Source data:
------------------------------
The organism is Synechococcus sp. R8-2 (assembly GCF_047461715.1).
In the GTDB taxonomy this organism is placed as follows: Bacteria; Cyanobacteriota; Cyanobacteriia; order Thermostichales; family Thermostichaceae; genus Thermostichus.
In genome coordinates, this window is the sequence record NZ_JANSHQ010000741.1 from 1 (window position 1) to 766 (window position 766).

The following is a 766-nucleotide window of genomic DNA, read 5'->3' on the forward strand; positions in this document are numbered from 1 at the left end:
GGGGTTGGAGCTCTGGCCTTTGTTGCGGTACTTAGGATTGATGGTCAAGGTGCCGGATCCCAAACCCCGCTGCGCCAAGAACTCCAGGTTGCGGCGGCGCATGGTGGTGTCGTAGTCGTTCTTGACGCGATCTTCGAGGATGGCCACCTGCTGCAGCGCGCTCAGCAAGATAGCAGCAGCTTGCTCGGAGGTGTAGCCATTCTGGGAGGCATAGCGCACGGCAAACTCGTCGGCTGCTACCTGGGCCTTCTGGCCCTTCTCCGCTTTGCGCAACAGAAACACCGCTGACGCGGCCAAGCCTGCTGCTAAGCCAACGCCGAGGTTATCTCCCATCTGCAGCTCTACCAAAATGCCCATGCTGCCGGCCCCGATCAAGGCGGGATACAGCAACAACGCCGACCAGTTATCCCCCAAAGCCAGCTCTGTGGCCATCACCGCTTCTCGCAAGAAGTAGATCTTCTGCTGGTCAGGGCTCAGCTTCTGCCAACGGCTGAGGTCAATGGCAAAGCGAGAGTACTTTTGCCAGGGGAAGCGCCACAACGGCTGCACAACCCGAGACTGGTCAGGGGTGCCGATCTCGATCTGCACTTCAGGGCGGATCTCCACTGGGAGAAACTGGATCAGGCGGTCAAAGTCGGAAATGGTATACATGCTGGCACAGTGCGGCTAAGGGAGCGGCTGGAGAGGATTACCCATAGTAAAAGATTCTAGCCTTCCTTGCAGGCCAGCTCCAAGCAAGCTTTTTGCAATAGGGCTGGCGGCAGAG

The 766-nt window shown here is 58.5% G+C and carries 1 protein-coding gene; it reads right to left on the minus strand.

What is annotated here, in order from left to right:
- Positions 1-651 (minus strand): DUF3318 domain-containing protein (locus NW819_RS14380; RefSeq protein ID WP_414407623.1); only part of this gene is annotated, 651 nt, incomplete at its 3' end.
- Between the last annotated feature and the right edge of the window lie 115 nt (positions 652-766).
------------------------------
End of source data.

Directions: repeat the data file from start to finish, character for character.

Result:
The organism is Synechococcus sp. R8-2 (assembly GCF_047461715.1).
In the GTDB taxonomy this organism is placed as follows: Bacteria; Cyanobacteriota; Cyanobacteriia; order Thermostichales; family Thermostichaceae; genus Thermostichus.
In genome coordinates, this window is the sequence record NZ_JANSHQ010000741.1 from 1 (window position 1) to 766 (window position 766).

The following is a 766-nucleotide window of genomic DNA, read 5'->3' on the forward strand; positions in this document are numbered from 1 at the left end:
GGGGTTGGAGCTCTGGCCTTTGTTGCGGTACTTAGGATTGATGGTCAAGGTGCCGGATCCCAAACCCCGCTGCGCCAAGAACTCCAGGTTGCGGCGGCGCATGGTGGTGTCGTAGTCGTTCTTGACGCGATCTTCGAGGATGGCCACCTGCTGCAGCGCGCTCAGCAAGATAGCAGCAGCTTGCTCGGAGGTGTAGCCATTCTGGGAGGCATAGCGCACGGCAAACTCGTCGGCTGCTACCTGGGCCTTCTGGCCCTTCTCCGCTTTGCGCAACAGAAACACCGCTGACGCGGCCAAGCCTGCTGCTAAGCCAACGCCGAGGTTATCTCCCATCTGCAGCTCTACCAAAATGCCCATGCTGCCGGCCCCGATCAAGGCGGGATACAGCAACAACGCCGACCAGTTATCCCCCAAAGCCAGCTCTGTGGCCATCACCGCTTCTCGCAAGAAGTAGATCTTCTGCTGGTCAGGGCTCAGCTTCTGCCAACGGCTGAGGTCAATGGCAAAGCGAGAGTACTTTTGCCAGGGGAAGCGCCACAACGGCTGCACAACCCGAGACTGGTCAGGGGTGCCGATCTCGATCTGCACTTCAGGGCGGATCTCCACTGGGAGAAACTGGATCAGGCGGTCAAAGTCGGAAATGGTATACATGCTGGCACAGTGCGGCTAAGGGAGCGGCTGGAGAGGATTACCCATAGTAAAAGATTCTAGCCTTCCTTGCAGGCCAGCTCCAAGCAAGCTTTTTGCAATAGGGCTGGCGGCAGAG

The 766-nt window shown here is 58.5% G+C and carries 1 protein-coding gene; it reads right to left on the minus strand.

What is annotated here, in order from left to right:
- Positions 1-651 (minus strand): DUF3318 domain-containing protein (locus NW819_RS14380; RefSeq protein ID WP_414407623.1); only part of this gene is annotated, 651 nt, incomplete at its 3' end.
- Between the last annotated feature and the right edge of the window lie 115 nt (positions 652-766).